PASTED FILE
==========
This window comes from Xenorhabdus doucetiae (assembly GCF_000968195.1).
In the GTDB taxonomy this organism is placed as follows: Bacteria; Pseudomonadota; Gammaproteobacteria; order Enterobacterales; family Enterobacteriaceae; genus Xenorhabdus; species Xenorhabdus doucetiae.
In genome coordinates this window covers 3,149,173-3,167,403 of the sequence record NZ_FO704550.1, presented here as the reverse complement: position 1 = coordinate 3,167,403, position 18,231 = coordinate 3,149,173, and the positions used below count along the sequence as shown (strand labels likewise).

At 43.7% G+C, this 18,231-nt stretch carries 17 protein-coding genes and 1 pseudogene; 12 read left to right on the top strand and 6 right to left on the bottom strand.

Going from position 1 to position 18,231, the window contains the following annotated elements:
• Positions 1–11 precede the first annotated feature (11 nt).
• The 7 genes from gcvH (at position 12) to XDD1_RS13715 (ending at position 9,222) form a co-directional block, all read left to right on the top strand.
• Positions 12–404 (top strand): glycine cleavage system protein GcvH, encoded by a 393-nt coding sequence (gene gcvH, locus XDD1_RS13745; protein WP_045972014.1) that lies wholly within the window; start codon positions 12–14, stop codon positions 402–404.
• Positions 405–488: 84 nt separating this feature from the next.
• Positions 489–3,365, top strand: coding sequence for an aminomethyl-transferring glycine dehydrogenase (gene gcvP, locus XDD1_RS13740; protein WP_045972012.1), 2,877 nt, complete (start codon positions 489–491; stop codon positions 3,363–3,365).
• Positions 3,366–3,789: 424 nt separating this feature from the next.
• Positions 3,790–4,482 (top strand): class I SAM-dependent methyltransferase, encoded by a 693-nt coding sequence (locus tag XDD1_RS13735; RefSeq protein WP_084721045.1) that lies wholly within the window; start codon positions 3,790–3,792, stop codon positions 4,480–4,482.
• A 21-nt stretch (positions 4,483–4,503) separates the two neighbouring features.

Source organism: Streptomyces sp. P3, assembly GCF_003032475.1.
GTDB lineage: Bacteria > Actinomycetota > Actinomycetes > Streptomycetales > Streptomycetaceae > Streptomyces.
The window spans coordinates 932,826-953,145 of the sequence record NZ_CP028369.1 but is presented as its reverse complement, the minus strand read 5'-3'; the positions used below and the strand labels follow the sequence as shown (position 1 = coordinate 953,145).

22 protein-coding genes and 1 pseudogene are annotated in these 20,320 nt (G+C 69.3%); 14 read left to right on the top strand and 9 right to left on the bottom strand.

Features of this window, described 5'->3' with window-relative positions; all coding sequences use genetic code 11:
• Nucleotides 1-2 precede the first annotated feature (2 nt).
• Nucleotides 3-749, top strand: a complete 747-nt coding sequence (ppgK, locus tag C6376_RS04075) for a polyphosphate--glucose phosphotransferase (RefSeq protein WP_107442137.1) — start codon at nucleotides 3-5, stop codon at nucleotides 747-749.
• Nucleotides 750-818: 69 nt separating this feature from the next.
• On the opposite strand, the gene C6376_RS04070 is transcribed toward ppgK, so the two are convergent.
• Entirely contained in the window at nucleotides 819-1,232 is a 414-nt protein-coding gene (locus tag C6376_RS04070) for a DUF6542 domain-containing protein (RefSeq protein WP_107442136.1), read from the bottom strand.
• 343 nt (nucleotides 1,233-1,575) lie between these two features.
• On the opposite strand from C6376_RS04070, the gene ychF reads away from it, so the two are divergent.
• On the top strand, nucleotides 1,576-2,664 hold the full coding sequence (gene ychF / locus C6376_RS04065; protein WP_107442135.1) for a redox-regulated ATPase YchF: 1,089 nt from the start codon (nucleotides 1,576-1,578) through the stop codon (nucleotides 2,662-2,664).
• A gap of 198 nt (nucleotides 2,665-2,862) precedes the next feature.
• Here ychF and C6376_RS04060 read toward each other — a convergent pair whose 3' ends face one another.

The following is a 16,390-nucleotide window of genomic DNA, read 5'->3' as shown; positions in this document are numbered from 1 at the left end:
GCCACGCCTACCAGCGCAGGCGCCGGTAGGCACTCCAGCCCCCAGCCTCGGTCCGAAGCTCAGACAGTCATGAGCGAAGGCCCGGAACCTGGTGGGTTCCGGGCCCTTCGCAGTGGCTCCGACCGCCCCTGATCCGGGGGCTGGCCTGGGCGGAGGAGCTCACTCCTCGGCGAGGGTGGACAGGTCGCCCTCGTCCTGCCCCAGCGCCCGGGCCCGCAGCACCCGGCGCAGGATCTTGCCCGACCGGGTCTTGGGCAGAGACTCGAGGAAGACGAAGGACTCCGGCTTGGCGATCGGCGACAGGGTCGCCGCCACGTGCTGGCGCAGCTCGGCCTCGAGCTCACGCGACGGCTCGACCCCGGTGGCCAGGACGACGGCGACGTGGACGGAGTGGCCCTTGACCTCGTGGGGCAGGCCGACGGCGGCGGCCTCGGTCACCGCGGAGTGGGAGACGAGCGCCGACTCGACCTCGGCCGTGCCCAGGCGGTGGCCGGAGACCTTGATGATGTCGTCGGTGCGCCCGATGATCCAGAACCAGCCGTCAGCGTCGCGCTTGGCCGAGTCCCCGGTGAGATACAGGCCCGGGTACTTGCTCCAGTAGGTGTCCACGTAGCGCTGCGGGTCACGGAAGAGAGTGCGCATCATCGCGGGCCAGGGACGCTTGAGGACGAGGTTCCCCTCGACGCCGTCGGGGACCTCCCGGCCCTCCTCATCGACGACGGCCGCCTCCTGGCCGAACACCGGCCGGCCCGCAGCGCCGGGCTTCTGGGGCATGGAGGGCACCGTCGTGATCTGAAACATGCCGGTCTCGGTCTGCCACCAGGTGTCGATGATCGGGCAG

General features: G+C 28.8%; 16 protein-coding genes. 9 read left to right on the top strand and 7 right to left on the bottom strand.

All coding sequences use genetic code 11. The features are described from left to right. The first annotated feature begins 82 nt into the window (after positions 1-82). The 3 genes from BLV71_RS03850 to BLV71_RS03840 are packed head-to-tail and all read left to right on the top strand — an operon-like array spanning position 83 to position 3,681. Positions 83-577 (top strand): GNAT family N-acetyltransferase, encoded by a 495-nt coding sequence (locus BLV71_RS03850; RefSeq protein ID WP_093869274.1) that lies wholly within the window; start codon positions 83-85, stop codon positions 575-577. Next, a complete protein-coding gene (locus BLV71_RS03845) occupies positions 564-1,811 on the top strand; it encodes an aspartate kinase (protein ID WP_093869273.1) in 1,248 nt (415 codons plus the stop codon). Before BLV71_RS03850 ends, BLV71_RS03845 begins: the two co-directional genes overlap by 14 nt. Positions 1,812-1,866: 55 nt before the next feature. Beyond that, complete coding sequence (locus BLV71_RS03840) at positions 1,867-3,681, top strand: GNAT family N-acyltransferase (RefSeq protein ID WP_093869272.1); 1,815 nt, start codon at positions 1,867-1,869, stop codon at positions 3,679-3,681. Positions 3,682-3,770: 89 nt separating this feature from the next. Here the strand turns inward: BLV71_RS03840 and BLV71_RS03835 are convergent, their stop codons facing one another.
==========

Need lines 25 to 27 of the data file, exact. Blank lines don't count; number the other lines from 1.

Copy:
• On the opposite strand from C6376_RS04070, the gene ychF reads away from it, so the two are divergent.
• On the top strand, nucleotides 1,576-2,664 hold the full coding sequence (gene ychF / locus C6376_RS04065; protein WP_107442135.1) for a redox-regulated ATPase YchF: 1,089 nt from the start codon (nucleotides 1,576-1,578) through the stop codon (nucleotides 2,662-2,664).
• A gap of 198 nt (nucleotides 2,665-2,862) precedes the next feature.